Wednesday November 20

Taste of Texas Continental Breakfast

8:00–9:00 a.m. • 2nd Floor Foyer

Registration Open

8:30–11:30 a.m. • 2nd Floor Foyer

Concurrent Sessions Section C

9:00–10:00 a.m.

Lone Star A

C1 Ex Parte Communications: the Rules of the Game and Pitfalls to Avoid

This session has been submitted for CLE Ethics credits. A separate sign-in form and certificate will be located inside the room if needed.

This panel discussion will highlight various state ex parte statutes and rules, and compare state ex parte requirements or limitations to those at the federal level. The presenters will provide anecdotal information as to how ex parte problems have arisen in various states. Additionally, presenters will highlight pitfalls to avoid when practicing before or with a state PUC, including the potential hazards of inadvertent ex parte communications.


Rosemary Chiavetta, Esq. Secretary, Pennsylvania

Debrea M. Terwilliger, Assistant General Counsel, Nevada

Lone Star B

C2 The Dynamic Role of Commissions in Addressing Infrastructure Resilience

The role of state commissions in the discussion about resilience for energy, water, and communications infrastructure is often limited to the scope of their authority in defining, measuring, and regulating resilience. However, commissions play an important role as a convening entity, ensuring utilities and asset owners are working closely with state government partners to maximize their ability to anticipate, absorb, adapt to, and rapidly recover from major disruptions. Given new technologies and services as well as evolving threats like cyberattacks, hurricanes and floods, wildfires, and extreme heat, the commission's role in aligning utility regulation and resource planning, energy assurance, and emergency operations is essential to ensuring grid resilience. This panel will explore how commissions can lead productive collaboration among multiple stakeholders to improve resilience at least cost to ratepayers.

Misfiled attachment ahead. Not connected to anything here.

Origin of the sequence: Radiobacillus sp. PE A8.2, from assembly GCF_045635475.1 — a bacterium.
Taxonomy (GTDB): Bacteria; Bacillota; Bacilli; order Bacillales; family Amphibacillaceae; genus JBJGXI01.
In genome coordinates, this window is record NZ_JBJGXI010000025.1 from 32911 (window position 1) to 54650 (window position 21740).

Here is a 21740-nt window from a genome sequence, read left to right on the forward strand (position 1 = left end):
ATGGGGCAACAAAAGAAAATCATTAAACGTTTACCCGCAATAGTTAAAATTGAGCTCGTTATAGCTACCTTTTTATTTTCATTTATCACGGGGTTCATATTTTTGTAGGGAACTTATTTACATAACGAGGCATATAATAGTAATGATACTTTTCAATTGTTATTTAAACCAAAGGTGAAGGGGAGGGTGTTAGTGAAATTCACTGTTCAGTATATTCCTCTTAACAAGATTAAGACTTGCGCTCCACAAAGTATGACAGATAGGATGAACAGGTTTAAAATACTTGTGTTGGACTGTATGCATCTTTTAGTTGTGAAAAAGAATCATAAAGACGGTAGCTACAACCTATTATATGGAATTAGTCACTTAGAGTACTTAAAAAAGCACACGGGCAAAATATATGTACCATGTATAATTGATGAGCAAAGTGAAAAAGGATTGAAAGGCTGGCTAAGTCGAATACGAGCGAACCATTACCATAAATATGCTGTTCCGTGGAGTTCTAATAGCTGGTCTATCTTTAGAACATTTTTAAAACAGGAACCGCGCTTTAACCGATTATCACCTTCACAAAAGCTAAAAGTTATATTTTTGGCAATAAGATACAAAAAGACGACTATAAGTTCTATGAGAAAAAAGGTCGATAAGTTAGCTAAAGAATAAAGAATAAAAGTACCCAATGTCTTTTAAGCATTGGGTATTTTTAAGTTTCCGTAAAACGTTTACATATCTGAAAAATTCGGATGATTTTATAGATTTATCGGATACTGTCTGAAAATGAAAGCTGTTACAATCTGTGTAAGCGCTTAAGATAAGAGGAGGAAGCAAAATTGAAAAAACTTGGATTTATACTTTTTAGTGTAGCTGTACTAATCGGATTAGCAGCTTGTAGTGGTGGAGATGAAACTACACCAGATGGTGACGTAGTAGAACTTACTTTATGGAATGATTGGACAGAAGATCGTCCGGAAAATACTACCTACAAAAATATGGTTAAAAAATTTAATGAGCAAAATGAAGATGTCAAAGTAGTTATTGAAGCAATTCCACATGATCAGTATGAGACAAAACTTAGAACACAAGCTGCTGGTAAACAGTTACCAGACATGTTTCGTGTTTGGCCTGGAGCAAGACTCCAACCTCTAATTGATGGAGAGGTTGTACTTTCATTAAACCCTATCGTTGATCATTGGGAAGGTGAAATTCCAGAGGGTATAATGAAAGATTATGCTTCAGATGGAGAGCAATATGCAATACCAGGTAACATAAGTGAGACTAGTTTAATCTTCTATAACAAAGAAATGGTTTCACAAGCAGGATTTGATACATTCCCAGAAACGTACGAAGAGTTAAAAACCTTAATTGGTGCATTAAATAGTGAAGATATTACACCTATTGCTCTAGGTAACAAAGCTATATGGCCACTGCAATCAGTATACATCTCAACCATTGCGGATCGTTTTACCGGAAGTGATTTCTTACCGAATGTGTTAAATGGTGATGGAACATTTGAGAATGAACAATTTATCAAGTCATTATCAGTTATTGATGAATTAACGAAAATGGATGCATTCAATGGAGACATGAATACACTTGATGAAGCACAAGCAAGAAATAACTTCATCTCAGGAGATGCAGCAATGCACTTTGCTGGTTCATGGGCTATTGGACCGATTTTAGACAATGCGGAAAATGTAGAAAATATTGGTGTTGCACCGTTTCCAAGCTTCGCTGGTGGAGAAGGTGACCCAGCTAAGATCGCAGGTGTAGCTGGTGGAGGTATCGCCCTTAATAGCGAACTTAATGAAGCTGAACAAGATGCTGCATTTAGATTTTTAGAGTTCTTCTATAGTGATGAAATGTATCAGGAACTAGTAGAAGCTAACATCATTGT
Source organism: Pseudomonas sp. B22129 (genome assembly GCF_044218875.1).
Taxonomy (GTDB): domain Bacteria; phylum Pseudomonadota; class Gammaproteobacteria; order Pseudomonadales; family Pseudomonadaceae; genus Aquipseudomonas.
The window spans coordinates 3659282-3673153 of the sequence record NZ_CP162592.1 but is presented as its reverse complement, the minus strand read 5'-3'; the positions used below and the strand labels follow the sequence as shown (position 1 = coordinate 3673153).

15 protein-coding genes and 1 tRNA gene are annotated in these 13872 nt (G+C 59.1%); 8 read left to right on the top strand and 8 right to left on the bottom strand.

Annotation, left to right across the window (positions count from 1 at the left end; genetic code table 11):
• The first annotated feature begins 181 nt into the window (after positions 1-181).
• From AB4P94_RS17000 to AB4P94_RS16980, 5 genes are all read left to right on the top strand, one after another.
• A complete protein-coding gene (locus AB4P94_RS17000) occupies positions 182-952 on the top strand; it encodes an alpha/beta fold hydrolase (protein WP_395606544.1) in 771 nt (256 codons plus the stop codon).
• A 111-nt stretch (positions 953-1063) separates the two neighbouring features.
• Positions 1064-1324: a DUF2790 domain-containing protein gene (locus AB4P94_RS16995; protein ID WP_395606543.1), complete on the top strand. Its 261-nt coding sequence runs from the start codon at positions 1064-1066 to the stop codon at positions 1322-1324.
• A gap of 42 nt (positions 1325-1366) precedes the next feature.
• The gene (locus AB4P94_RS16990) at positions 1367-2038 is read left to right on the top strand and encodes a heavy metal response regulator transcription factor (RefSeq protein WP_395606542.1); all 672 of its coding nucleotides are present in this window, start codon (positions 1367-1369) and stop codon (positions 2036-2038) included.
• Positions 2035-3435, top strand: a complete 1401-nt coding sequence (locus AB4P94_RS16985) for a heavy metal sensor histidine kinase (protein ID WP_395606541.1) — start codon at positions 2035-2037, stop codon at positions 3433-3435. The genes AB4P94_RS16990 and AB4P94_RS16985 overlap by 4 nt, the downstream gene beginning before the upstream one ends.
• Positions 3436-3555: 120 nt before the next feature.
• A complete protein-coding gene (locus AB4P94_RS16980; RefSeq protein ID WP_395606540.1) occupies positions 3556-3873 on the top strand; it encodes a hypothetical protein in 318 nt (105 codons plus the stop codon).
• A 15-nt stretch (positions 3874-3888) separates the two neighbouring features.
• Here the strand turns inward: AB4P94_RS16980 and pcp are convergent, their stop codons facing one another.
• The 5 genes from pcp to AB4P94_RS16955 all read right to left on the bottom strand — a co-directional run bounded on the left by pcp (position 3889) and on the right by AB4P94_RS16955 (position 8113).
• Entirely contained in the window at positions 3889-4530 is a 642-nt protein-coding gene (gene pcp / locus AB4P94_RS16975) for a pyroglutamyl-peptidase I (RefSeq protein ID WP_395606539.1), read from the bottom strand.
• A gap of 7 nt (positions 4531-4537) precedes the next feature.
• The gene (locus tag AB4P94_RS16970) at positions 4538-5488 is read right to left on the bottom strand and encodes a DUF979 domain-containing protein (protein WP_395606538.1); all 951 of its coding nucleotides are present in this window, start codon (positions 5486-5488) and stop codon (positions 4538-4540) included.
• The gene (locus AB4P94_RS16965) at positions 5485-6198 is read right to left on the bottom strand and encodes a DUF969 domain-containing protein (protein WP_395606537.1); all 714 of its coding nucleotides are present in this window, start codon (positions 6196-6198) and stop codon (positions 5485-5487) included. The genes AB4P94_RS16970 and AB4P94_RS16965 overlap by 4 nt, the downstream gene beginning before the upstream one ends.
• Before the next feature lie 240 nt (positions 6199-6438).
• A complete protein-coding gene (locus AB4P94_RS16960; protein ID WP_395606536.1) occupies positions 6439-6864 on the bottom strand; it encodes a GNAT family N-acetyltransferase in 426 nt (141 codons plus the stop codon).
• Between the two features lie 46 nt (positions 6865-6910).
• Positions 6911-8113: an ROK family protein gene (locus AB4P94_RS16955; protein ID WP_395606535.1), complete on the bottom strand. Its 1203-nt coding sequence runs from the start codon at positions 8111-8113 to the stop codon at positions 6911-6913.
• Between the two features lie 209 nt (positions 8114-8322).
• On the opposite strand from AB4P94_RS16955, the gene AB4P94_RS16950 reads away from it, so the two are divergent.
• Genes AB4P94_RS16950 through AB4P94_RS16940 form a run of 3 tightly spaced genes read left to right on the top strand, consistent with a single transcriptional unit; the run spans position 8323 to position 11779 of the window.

Attendees will

  • Gain an understanding of how commissions approach energy and water resilience
  • Learn about the role of commissions, utilities, and other state entities in resilience planning.
  • Understand how changing technology, threats, and customer demands influence resilience.

Moderator: Hon. Jay Balasbas, Washington


Frank Almaraz, Chief Administrative & Business Development Officer, CPS Energy

Jonathon Monken, Senior Director, Electricity Infrastructure Policy, PJM Interconnection, LLC

Jay Morrison, VP of Regulatory Affairs, National Rural Electric Cooperative Association

Paul Stockton, Managing Director, Sonecon, LLC

Lone Star C

C3 Advances, Challenges, and Opportunities with Comprehensive Electricity Planning

The NARUC-NASEO Task Force on Comprehensive Electricity Planning (, announced one year ago, is a multi-year initiative envisioning how to better align distribution, resource, and transmission planning processes. Sixteen pairs of state utility commissions and energy offices have met twice in robust working sessions to iterate on opportunities to improve planning. During this session, attendees will hear about progress made to date, plans for the coming year, and key issues Task Force members are discussing as they develop roadmaps that could serve as starting points for any state.

As planning moves from process design to implementation, identifying needs, setting criteria for solutions, and prioritizing investments become paramount. Panelists will discuss emerging thinking on applying energy optimization approaches to planning as planners weigh numerous distributed and centralized options for meeting grid needs. The discussion will also include an overview of modeling tools that can be useful to aide in these efforts and of new investments being made to support planning-related decision making.